Labisky, R. F. 1976. Midwest pheasant abundance declines. Wildlife Society Bulletin 4:182-183.
The 19th Annual Meeting of the Midwest Pheasant Council, a technical advisory body of the Midwest Association of Fish and Wildlife Commissioners (MAFWC) was held 5-8 April 1976 at Wisconsin’s DNR new MacKenzie Environmental Education Center, Poynette. Fifty-four registered participants, representing 15 states and 1 province, were in attendance. A review of trends in population abundance between 1970 and 1975 in the 14 member states was not encouraging. Declines (some severe) in abundance have occurred in Colorado, Illinois, Indiana, Iowa, Kansas, Nebraska, Ohio, Pennsylvania, and South Dakota. Abundance levels were maintained in Minnesota, Missouri, North Dakota, and Wisconsin. Gains in abundance occurred only in Michigan. In this light, the Midwest Pheasant Council unanimously resolved to recommend that the parent MAFWC sponsor the preparation of a “white paper” that will document the loss of habitat for pheasants (and other wildlife) throughout the agricultural community of the Midwest. This documentation will provide the statistical basis for launching a forceful educational campaign that will alert the public and our legislators to the critical need for land management programs that will benefit wildlife, soil, and water resources.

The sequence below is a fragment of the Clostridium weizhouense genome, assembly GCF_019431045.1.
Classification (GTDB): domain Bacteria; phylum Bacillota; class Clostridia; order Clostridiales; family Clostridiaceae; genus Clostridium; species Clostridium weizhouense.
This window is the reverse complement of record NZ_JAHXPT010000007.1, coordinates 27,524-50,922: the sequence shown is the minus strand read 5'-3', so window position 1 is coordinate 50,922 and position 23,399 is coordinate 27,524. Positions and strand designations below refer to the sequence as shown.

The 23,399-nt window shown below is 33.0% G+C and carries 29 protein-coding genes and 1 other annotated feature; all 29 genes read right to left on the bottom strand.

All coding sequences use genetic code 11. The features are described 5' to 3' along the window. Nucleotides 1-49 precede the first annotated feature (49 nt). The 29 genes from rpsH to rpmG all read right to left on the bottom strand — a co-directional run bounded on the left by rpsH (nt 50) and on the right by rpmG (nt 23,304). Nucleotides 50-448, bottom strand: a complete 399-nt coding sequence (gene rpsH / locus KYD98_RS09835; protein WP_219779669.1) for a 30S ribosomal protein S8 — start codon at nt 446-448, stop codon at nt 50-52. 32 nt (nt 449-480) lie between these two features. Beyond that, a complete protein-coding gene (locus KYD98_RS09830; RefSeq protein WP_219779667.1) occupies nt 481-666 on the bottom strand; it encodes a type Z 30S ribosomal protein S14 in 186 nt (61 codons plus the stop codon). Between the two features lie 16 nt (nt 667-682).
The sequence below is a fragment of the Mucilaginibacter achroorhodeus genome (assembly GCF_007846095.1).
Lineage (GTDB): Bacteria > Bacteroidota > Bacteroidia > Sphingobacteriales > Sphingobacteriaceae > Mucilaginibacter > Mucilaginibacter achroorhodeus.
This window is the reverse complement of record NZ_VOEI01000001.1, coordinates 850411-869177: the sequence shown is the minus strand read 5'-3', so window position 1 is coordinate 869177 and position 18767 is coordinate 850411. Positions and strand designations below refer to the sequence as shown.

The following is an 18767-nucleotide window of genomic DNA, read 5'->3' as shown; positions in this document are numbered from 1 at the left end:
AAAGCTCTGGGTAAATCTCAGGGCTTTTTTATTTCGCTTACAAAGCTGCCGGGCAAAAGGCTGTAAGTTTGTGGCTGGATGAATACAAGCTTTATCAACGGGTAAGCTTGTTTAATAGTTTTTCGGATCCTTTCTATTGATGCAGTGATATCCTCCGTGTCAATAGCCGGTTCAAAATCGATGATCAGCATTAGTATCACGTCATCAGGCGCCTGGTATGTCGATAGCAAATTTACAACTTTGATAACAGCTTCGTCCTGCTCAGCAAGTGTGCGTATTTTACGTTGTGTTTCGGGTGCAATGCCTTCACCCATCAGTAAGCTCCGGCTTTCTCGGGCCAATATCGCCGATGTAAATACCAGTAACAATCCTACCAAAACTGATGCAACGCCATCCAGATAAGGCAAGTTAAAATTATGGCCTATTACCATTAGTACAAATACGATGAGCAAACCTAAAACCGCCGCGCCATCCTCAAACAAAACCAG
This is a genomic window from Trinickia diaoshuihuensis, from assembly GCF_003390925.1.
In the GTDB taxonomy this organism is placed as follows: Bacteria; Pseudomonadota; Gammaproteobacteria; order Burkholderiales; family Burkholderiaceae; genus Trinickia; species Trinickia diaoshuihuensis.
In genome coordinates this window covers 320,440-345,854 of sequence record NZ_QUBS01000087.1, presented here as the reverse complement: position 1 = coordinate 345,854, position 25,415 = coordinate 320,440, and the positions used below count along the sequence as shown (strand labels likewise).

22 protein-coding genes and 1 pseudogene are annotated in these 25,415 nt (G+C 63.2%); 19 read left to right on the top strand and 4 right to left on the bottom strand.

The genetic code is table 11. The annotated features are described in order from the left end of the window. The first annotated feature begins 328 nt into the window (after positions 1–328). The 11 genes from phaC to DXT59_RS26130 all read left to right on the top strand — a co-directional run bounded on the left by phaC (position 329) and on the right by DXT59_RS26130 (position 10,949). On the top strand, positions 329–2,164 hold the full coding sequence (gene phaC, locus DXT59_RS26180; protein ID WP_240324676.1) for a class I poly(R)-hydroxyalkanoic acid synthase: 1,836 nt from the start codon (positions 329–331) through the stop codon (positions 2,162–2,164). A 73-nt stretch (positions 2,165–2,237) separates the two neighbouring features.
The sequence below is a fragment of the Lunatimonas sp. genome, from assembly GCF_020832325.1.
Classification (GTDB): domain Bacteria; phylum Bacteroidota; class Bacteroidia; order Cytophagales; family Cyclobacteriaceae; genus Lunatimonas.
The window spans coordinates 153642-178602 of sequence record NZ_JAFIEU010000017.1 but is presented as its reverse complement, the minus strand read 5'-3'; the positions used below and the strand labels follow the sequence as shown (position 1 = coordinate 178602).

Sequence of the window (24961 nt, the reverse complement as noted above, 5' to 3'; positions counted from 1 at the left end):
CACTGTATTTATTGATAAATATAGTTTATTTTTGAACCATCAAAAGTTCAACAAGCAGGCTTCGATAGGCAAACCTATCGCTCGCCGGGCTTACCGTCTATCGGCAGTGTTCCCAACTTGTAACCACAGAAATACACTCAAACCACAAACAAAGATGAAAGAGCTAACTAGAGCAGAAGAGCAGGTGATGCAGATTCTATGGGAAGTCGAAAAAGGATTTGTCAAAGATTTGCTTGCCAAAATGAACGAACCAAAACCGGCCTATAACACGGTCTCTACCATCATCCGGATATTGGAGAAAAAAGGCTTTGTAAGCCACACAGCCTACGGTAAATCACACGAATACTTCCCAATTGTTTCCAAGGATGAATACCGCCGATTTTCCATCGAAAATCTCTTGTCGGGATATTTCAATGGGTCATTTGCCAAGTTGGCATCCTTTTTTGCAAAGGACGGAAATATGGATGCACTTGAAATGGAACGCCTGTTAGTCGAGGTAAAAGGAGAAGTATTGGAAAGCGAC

Riley, T. Z., and S. P. Riley. 1999. Temporal comparison of pheasant brood sizes in the Midwest. Wildlife Society Bulletin 27:366-373.
Ring-necked pheasant (Phasianus colchicus) populations have been surveyed extensively throughout the Midwest for several decades. For pheasants, mean brood size provides a measure of annual recruitment. Regressing mean brood size on year from population surveys conducted in 9 Midwestern states and 25 regions within 5 states, we found that mean brood size increased on surveys in Nebraska (P<0.001) and declined in Illinois (P<0.001), Minnesota (P=0.004), North Dakota (P=0.001), South Dakota (P=0.01), and Wisconsin (P<0.001). Mean brood size increased on surveys in 6 of 6 regions in Nebraska (P<0.057) and declined in 1 of 5 regions in Iowa (P<0.022), 2 of 5 regions in Kansas (P<0.045), 2 of 6 regions in Minnesota (P<0.058), and 1 of 3 regions in North Dakota (P=0.008). Averaging mean brood size among 10 year survey intervals, we found that the change in mean brood size occurred more specifically between 1956 and 1965 and 1976 and 1985 in Illinois (P<0.001), 1962 and 1971 and 1972 and 1981 in Iowa (P<0.001), 1960 and 1969 and 1980 and 1989 in Minnesota (P=0.048), 1969 and 1978 and 1979 and 1988 in Nebraska (P<0.001), 1972 and 1981 and 1982 and 1991 in North Dakota (P=0.065), and 1956 and 1965 and 1987 and 1996 in Wisconsin (P=0.001). We recommend standardization of techniques to monitor pheasant broods throughout the Midwest with greater documentation of environmental changes.